Within the field of human factors, communication is frequently referenced and widely acknowledged to be fundamental. Nearly all human factors textbooks and manuals identify communication as a critical element of safe operations, citing both first-language and second-language interactions as contributory factors to numerous accidents and incidents. That’s why a CAA report reads that “there should be no room for lack of language proficiency in international aviation.”

 

Poor language skills can lead to disasters

For aviation professionals, language skills aren’t just the key to service, but they are also paramount for safety. A wrong word or phrase said can adversely affect not just the smoothness of the flight, but also the safety of everyone on board. Without clear and succinct communication between the cockpit and ground control, a lot can go wrong.

Language-related miscommunication, including lack of ICAO (International Civil Aviation Organisation) proficiency standards, can bring about the threat of accidents upon take-off, in the sky and with landing.

An unfortunate example among the many there have been throughout the years, is the crew of Avianca Flight 52 failing to impart their critical fuel emergency to air traffic controllers which led to their fatal crash (73 dead). The ICAO has acknowledged that “communications, or the lack thereof, has been shown by many accident investigations to play a significant role”.

That’s why many companies are making sure their workforce is not just equipped with the right technical skills for flight-related matters, but also the right language skills that directly affect the safety of both flight crew and passengers alike.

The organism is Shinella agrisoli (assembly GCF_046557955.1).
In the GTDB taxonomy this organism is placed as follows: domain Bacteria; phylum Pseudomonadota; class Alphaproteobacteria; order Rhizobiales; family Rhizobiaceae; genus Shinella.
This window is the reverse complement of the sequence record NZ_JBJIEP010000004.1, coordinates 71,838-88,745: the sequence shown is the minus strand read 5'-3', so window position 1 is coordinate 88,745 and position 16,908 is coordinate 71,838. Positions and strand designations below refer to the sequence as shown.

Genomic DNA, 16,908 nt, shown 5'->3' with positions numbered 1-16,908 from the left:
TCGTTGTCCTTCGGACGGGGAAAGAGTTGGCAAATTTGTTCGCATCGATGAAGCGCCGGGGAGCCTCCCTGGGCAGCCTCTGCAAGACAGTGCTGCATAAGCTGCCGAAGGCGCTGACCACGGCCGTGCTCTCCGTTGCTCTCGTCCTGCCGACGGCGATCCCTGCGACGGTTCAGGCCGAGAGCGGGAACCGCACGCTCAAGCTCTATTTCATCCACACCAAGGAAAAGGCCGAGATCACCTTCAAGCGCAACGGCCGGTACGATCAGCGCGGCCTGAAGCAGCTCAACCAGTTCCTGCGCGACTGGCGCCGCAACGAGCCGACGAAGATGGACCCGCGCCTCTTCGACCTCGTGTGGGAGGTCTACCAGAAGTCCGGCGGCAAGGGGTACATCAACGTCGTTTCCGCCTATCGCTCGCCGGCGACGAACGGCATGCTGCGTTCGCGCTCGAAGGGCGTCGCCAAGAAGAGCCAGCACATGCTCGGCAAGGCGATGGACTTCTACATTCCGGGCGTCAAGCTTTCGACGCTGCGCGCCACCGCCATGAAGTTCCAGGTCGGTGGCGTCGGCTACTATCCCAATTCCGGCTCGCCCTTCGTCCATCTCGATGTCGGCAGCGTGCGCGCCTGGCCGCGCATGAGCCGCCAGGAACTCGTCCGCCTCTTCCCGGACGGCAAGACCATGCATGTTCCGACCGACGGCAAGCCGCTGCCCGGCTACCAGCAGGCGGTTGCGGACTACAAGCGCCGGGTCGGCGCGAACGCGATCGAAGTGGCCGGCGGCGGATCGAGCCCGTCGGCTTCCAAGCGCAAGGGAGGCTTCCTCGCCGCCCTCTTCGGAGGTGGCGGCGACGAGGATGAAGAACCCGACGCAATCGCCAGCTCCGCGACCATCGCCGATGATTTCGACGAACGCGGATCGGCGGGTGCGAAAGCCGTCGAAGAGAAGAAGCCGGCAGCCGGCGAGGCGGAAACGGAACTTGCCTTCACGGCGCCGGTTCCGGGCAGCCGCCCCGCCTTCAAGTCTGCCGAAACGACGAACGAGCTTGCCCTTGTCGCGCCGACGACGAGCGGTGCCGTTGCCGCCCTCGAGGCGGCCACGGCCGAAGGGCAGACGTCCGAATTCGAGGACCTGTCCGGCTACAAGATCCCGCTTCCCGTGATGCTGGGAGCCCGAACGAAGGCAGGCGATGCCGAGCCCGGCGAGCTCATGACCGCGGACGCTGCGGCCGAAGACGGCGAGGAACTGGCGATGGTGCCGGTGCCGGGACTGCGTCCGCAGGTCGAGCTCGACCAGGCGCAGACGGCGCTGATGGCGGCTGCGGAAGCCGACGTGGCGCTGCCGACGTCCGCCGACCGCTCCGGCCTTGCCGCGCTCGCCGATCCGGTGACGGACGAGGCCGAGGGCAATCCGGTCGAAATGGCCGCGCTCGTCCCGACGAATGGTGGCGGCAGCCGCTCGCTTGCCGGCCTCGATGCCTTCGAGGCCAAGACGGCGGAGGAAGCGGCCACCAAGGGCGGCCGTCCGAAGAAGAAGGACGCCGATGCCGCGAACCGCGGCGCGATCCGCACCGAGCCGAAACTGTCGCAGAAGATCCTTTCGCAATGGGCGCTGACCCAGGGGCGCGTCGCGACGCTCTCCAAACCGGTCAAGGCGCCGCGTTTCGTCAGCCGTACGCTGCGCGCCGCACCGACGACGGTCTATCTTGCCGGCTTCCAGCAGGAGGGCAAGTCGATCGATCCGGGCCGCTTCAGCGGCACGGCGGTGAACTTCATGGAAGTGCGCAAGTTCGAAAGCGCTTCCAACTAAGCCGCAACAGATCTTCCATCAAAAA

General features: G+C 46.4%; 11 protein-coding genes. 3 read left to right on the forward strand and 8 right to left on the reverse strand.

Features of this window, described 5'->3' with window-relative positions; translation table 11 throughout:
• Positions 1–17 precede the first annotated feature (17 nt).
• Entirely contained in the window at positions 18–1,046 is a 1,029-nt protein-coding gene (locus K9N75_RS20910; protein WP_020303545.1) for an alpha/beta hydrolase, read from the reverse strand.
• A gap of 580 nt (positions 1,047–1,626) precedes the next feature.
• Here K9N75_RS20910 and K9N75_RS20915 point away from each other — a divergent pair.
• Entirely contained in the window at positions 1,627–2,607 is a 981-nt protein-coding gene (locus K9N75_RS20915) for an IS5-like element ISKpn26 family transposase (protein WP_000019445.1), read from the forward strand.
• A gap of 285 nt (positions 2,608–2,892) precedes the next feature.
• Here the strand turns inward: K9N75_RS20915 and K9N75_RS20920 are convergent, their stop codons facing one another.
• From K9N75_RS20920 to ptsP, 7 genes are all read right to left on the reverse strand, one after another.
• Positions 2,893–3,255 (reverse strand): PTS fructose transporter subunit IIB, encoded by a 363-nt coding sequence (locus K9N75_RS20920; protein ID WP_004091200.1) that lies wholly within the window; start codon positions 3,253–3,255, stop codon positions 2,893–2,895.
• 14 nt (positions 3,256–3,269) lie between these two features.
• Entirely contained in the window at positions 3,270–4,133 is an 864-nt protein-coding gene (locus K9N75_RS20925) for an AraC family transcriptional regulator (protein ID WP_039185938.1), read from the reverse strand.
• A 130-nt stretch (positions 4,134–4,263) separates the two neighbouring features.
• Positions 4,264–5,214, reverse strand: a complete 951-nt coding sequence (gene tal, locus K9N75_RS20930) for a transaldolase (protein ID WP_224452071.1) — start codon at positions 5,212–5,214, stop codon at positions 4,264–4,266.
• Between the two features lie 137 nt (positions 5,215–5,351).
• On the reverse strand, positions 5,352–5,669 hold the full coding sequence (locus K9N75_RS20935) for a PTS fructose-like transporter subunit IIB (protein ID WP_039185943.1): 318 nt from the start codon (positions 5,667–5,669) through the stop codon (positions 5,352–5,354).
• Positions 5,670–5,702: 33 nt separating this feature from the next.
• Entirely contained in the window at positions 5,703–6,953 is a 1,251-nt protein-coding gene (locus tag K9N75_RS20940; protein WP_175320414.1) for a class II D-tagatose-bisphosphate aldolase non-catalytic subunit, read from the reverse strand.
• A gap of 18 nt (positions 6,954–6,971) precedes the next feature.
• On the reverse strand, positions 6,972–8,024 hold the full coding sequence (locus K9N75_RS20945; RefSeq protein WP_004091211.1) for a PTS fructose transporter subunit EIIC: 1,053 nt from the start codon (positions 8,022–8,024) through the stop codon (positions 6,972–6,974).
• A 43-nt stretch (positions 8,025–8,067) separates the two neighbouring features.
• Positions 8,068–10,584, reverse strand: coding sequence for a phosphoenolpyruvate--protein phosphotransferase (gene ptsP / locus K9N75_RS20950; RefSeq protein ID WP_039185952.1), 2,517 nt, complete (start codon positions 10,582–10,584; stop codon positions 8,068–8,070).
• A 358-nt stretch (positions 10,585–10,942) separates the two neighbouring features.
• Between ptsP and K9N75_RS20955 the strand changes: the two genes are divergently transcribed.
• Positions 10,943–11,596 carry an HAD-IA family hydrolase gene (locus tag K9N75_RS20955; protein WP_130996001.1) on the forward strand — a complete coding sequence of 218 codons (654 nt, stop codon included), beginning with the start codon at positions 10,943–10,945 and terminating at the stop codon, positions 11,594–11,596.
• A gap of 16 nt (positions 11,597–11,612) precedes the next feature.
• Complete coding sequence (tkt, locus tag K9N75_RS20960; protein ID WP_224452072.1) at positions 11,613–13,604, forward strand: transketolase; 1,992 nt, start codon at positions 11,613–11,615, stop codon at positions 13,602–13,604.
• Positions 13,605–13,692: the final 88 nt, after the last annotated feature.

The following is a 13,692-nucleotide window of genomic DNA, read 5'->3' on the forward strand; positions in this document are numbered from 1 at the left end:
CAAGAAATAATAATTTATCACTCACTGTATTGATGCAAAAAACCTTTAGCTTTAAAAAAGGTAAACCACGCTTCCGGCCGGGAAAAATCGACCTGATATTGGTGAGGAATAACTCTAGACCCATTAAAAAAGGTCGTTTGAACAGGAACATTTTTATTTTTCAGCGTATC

It also improves flight customer service

Passenger traffic (RPKs) is expected to grow 6% in 2019 and even more so in the coming years. Just imagine how many people that’ll be cruising the skies every day! So, in addition to language affecting their safety, so will it also affect in-flight service— in addition to aviation crew communication, of course.

Furthermore, language skills are directly linked to intercultural skills creating a distinctive advantage in apprehending intricate cultural aspects that are typically not communicated through spoken words. Due to this, many top airlines have listed bilingualism or multilingualism as a key recruitment requirement. It ensures efficiency, safety and an aptitude to quickly adapt into a fast-growing multicultural and dynamic aviation environment.

 

Language Skills Matter

Aviation language is certainly not a walk in the park. Especially as the world is becoming more and more interconnected and mobile. It directly affects passenger and crew safety, the seamlessness of operations, and giving the best customer service there is.

So why not train your workforce in a global language that not just serves as a support in an individual’s ongoing learning and development, but also trains them for worldwide competitiveness? The time to start accelerating your language learning is now!